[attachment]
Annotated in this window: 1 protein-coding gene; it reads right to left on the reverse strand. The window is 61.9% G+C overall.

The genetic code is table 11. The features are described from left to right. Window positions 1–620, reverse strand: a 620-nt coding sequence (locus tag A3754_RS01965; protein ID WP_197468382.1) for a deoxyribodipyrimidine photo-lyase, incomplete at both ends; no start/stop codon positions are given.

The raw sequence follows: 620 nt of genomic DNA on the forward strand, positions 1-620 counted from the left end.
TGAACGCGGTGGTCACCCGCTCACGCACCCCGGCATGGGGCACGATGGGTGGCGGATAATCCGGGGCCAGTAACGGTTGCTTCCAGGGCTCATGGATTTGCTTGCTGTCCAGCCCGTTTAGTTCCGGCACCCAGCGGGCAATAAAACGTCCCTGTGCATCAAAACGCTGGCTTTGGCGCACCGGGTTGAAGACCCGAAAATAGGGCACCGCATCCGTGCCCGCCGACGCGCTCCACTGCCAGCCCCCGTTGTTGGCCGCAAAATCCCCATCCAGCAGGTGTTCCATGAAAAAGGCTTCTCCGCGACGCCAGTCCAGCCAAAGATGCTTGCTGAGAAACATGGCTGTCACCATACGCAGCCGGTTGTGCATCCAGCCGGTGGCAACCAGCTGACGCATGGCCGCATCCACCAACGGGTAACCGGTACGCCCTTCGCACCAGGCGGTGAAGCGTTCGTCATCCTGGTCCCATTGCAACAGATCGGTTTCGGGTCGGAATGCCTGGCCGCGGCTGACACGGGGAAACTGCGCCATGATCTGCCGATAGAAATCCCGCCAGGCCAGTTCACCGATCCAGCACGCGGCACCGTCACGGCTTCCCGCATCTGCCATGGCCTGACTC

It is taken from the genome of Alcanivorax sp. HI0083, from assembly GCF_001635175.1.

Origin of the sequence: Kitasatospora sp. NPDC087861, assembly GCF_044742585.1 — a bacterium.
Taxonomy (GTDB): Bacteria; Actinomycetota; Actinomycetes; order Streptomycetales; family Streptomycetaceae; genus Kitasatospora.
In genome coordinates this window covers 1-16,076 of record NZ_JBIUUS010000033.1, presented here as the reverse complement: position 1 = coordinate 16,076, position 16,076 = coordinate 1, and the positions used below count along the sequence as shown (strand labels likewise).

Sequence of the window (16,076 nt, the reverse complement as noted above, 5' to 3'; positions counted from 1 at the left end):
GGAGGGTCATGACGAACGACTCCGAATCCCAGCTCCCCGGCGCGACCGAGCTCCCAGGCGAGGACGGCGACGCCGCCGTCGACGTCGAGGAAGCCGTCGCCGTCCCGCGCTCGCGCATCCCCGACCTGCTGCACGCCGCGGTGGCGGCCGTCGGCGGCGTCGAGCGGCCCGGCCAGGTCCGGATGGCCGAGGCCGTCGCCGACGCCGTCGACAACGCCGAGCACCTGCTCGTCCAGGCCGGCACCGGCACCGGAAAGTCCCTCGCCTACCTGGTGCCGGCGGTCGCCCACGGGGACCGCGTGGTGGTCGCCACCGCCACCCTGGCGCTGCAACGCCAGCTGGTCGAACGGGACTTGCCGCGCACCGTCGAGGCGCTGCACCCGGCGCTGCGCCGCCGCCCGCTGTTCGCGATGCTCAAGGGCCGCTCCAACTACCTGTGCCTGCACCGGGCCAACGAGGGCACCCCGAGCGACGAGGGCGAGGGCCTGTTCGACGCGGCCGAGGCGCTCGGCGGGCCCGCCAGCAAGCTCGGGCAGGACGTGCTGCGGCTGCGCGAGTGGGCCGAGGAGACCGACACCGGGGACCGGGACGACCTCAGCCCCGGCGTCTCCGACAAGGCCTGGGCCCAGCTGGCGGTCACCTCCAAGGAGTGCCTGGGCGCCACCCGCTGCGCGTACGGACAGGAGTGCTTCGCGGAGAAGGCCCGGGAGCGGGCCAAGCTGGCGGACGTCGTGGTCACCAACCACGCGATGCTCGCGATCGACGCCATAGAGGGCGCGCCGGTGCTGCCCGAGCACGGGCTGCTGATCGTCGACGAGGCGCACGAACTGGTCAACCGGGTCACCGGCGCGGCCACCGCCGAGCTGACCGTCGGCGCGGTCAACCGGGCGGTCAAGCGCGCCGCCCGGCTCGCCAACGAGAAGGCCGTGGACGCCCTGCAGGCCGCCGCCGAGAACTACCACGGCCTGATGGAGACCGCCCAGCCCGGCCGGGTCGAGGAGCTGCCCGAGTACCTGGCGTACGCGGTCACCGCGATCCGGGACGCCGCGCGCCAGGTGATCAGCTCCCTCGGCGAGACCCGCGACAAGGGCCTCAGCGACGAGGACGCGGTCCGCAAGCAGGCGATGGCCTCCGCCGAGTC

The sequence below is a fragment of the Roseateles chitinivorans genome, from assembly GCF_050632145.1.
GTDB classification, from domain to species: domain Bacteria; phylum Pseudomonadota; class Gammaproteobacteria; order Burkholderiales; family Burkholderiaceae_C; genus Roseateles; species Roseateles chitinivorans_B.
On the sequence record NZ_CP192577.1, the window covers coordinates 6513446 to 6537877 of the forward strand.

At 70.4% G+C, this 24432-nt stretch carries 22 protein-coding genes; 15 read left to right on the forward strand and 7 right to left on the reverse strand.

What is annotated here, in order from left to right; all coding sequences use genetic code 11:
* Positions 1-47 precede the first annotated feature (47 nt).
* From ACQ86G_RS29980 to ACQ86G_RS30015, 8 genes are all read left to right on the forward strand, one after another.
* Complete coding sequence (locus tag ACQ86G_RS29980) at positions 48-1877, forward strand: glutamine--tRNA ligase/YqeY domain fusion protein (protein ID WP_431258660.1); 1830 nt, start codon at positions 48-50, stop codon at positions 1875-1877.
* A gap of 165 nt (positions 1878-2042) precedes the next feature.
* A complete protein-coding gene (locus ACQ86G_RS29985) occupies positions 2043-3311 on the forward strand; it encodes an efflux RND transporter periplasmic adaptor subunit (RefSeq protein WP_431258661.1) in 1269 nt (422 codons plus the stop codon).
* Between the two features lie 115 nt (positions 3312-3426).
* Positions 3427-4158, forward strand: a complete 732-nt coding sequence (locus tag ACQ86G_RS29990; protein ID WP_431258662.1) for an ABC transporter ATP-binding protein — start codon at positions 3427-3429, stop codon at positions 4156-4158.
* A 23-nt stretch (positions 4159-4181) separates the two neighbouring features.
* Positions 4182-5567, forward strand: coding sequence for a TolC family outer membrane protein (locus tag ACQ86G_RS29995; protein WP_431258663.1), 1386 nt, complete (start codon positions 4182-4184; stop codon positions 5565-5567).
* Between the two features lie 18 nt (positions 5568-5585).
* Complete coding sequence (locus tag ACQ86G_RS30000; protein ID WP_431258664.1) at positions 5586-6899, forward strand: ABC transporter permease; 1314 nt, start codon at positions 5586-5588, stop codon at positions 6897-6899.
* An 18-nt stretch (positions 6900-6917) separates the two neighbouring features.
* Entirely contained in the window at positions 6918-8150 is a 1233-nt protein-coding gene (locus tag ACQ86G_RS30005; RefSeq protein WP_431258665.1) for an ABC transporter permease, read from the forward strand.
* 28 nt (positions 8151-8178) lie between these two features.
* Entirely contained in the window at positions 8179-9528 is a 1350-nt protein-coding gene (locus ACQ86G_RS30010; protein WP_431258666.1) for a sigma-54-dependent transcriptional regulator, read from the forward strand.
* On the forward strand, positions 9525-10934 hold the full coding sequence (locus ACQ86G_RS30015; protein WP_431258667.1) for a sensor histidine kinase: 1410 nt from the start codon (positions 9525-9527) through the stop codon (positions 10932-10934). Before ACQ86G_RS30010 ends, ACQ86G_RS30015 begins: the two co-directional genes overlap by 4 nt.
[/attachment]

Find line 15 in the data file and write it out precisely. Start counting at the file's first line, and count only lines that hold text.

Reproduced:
What is annotated here, in order from left to right; all coding sequences use genetic code 11: